You will need:
for the broth:
1 whole chicken about 1.5kg – fresh OR frozen

Your choice of celery leaves, carrot ends, leek stalks, onion skins, garlic, parsley stalks, sprigs of thyme etc…

for the soup:
3 large leeks, sliced finely
1 1/2 cups fresh or frozen sweet corn
handful fresh chives and coriander + spring onions
3 cups shredded dark greens like broccoli, silverbeet, kale bok choy, pak choy etc..
2 tablespoons freshly grated ginger
2 tablespoons tamari sauce (or more to taste)
2 teaspoon roasted sesame oil
pure rice noodles like vermicelli or pho

2 egg whites

First make your stock. In a large lidded saucepan cover whole chicken with 2 litres of water, salt, splash of cider vinegar and variety of vegetable scraps like celery leaves and stalks, carrot ends, onion skins, green part of the leeks, parsley stalks, bay leaves etc. Bring to a gentle simmer and cook for 3-5 hours (could also use a slow cooker on a very low heat overnight/day). Remove chicken onto a plate and cool slightly. Strain stock into another saucepan and put wilted vegetables into the compost. Pull off all meat from the chicken and shred thinly – you might want to use tongs if still too hot. Compost the bones. To the stock add chicken meat, grated ginger, thinly sliced leeks, 1 cup of the corn kernels (reserving 1/2 cup to puree), asian greens, fresh chopped herbs, tamari sauce and sesame oil. Simmer for 20 minutes. Add rice noodles of choice and simmer for another 5 minutes. Puree 1/2 cup of corn to a pulp (a stick blender makes this very easy) and stir into the soup. In a bowl lightly whisk egg whites and tip into soup, swirl around with a spoon. Serve with a sprinkle of spring onions.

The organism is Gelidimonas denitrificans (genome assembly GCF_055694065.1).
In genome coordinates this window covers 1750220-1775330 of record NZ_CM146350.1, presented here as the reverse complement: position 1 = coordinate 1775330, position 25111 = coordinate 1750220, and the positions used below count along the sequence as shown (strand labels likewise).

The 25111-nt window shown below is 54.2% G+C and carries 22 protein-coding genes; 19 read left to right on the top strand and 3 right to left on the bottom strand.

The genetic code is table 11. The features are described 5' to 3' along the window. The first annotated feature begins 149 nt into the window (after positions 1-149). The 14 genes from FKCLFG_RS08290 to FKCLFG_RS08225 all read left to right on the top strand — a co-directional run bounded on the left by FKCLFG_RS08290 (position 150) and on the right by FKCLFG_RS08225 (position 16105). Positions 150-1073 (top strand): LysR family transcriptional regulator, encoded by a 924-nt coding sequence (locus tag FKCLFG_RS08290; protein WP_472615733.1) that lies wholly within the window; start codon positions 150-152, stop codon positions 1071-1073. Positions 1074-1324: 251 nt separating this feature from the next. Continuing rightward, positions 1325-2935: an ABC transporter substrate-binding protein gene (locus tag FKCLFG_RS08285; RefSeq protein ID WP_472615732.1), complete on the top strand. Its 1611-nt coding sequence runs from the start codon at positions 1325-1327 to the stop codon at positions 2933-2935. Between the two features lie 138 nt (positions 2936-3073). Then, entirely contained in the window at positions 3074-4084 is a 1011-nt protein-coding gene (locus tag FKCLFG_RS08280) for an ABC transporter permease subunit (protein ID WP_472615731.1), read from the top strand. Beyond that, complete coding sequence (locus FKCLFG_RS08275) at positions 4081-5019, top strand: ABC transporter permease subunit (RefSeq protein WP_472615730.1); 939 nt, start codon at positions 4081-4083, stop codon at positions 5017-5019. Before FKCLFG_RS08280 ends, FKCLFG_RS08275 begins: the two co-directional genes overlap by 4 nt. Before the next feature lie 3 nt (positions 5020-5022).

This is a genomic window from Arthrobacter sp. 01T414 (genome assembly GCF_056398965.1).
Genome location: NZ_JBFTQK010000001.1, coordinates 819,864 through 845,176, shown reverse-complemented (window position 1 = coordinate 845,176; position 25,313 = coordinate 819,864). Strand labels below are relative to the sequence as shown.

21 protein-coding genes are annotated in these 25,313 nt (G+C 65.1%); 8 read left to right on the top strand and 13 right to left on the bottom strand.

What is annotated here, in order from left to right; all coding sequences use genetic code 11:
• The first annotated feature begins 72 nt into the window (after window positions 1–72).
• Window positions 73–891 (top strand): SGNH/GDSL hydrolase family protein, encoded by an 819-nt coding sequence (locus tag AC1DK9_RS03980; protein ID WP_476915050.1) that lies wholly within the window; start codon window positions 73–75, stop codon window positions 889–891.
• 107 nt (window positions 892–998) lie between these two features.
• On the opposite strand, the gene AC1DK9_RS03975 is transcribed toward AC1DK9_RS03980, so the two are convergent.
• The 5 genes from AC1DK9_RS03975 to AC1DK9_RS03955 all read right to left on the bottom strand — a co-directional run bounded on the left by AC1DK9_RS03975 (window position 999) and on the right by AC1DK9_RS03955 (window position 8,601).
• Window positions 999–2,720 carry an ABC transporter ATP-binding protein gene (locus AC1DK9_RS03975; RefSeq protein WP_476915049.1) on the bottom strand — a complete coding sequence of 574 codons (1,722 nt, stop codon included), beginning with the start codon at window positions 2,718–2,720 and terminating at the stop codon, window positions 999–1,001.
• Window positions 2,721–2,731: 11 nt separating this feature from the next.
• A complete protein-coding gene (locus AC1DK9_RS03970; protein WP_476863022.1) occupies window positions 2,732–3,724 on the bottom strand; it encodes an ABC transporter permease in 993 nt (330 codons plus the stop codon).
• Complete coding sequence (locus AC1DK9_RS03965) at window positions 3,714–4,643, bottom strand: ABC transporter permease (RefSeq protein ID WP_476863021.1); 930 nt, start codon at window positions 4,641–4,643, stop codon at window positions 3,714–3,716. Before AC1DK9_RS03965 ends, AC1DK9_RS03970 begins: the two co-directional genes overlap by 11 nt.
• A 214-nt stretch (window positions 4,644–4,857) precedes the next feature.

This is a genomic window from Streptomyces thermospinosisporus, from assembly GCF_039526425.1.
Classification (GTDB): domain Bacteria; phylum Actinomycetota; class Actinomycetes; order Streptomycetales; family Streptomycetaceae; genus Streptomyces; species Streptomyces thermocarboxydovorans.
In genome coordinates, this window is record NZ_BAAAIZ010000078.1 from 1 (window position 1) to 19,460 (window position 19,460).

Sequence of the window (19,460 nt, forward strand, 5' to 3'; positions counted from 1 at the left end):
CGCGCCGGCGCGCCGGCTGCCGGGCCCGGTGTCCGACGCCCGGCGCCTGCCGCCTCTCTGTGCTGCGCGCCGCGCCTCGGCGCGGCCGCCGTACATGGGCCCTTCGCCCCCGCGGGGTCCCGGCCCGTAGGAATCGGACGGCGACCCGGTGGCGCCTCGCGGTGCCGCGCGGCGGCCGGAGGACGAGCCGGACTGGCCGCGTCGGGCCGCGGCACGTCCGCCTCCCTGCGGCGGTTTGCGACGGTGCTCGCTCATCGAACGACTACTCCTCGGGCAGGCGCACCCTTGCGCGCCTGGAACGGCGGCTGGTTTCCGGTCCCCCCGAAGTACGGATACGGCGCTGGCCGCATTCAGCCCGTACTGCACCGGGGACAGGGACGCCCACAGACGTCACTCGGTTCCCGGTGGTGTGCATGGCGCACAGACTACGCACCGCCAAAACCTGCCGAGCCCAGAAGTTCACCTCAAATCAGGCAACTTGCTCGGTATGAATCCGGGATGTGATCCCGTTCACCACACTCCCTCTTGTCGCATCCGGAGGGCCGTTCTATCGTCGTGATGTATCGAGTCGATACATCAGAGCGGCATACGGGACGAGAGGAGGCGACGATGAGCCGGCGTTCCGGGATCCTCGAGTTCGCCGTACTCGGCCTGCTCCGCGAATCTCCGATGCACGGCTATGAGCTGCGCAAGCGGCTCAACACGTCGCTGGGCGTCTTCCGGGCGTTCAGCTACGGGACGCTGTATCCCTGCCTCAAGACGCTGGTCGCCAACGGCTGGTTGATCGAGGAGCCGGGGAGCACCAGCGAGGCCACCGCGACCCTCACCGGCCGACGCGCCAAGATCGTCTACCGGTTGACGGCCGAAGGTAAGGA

Next Monday – October 5th – we will be delivering our first batch of truly-free ranging, pasture raised chickens to Watts’ Fresh in Kyneton. Order yours now by emailing